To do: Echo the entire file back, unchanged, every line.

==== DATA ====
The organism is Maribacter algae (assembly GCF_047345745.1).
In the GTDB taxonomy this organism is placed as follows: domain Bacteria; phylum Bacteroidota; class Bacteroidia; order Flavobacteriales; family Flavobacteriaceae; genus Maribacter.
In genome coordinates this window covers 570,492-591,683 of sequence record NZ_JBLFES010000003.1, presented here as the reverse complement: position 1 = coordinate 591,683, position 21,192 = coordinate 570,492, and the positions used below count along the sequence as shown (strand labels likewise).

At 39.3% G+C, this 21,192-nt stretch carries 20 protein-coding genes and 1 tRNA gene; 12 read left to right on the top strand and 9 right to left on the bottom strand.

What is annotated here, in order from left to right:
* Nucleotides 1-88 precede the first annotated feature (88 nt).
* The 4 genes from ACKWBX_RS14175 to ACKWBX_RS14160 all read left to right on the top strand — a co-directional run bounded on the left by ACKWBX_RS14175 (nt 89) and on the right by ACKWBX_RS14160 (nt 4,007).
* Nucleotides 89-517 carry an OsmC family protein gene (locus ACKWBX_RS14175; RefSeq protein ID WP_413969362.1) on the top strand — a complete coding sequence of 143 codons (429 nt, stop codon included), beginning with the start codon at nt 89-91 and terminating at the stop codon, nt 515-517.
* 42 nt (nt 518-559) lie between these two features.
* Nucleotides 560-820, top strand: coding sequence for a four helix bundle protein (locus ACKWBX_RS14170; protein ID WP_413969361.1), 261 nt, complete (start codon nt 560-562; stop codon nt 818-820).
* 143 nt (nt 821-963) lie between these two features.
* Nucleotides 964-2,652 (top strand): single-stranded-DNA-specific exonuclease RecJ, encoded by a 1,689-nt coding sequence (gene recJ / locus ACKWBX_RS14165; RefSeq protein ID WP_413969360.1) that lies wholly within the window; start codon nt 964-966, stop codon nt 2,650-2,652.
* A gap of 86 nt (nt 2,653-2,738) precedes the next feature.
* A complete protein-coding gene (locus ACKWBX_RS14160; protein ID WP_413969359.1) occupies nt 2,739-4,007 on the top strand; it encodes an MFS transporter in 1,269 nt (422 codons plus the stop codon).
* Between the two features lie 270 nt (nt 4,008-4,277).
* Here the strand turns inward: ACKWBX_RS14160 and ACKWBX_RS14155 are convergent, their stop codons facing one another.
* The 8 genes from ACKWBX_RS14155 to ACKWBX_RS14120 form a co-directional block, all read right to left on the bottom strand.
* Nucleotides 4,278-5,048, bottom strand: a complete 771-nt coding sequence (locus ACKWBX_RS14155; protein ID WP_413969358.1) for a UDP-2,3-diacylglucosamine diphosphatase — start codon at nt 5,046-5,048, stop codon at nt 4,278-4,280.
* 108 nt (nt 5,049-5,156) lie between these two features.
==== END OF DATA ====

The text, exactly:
The organism is Maribacter algae (assembly GCF_047345745.1).
In the GTDB taxonomy this organism is placed as follows: domain Bacteria; phylum Bacteroidota; class Bacteroidia; order Flavobacteriales; family Flavobacteriaceae; genus Maribacter.
In genome coordinates this window covers 570,492-591,683 of sequence record NZ_JBLFES010000003.1, presented here as the reverse complement: position 1 = coordinate 591,683, position 21,192 = coordinate 570,492, and the positions used below count along the sequence as shown (strand labels likewise).

At 39.3% G+C, this 21,192-nt stretch carries 20 protein-coding genes and 1 tRNA gene; 12 read left to right on the top strand and 9 right to left on the bottom strand.

What is annotated here, in order from left to right:
* Nucleotides 1-88 precede the first annotated feature (88 nt).
* The 4 genes from ACKWBX_RS14175 to ACKWBX_RS14160 all read left to right on the top strand — a co-directional run bounded on the left by ACKWBX_RS14175 (nt 89) and on the right by ACKWBX_RS14160 (nt 4,007).
* Nucleotides 89-517 carry an OsmC family protein gene (locus ACKWBX_RS14175; RefSeq protein ID WP_413969362.1) on the top strand — a complete coding sequence of 143 codons (429 nt, stop codon included), beginning with the start codon at nt 89-91 and terminating at the stop codon, nt 515-517.
* 42 nt (nt 518-559) lie between these two features.
* Nucleotides 560-820, top strand: coding sequence for a four helix bundle protein (locus ACKWBX_RS14170; protein ID WP_413969361.1), 261 nt, complete (start codon nt 560-562; stop codon nt 818-820).
* 143 nt (nt 821-963) lie between these two features.
* Nucleotides 964-2,652 (top strand): single-stranded-DNA-specific exonuclease RecJ, encoded by a 1,689-nt coding sequence (gene recJ / locus ACKWBX_RS14165; RefSeq protein ID WP_413969360.1) that lies wholly within the window; start codon nt 964-966, stop codon nt 2,650-2,652.
* A gap of 86 nt (nt 2,653-2,738) precedes the next feature.
* A complete protein-coding gene (locus ACKWBX_RS14160; protein ID WP_413969359.1) occupies nt 2,739-4,007 on the top strand; it encodes an MFS transporter in 1,269 nt (422 codons plus the stop codon).
* Between the two features lie 270 nt (nt 4,008-4,277).
* Here the strand turns inward: ACKWBX_RS14160 and ACKWBX_RS14155 are convergent, their stop codons facing one another.
* The 8 genes from ACKWBX_RS14155 to ACKWBX_RS14120 form a co-directional block, all read right to left on the bottom strand.
* Nucleotides 4,278-5,048, bottom strand: a complete 771-nt coding sequence (locus ACKWBX_RS14155; protein ID WP_413969358.1) for a UDP-2,3-diacylglucosamine diphosphatase — start codon at nt 5,046-5,048, stop codon at nt 4,278-4,280.
* 108 nt (nt 5,049-5,156) lie between these two features.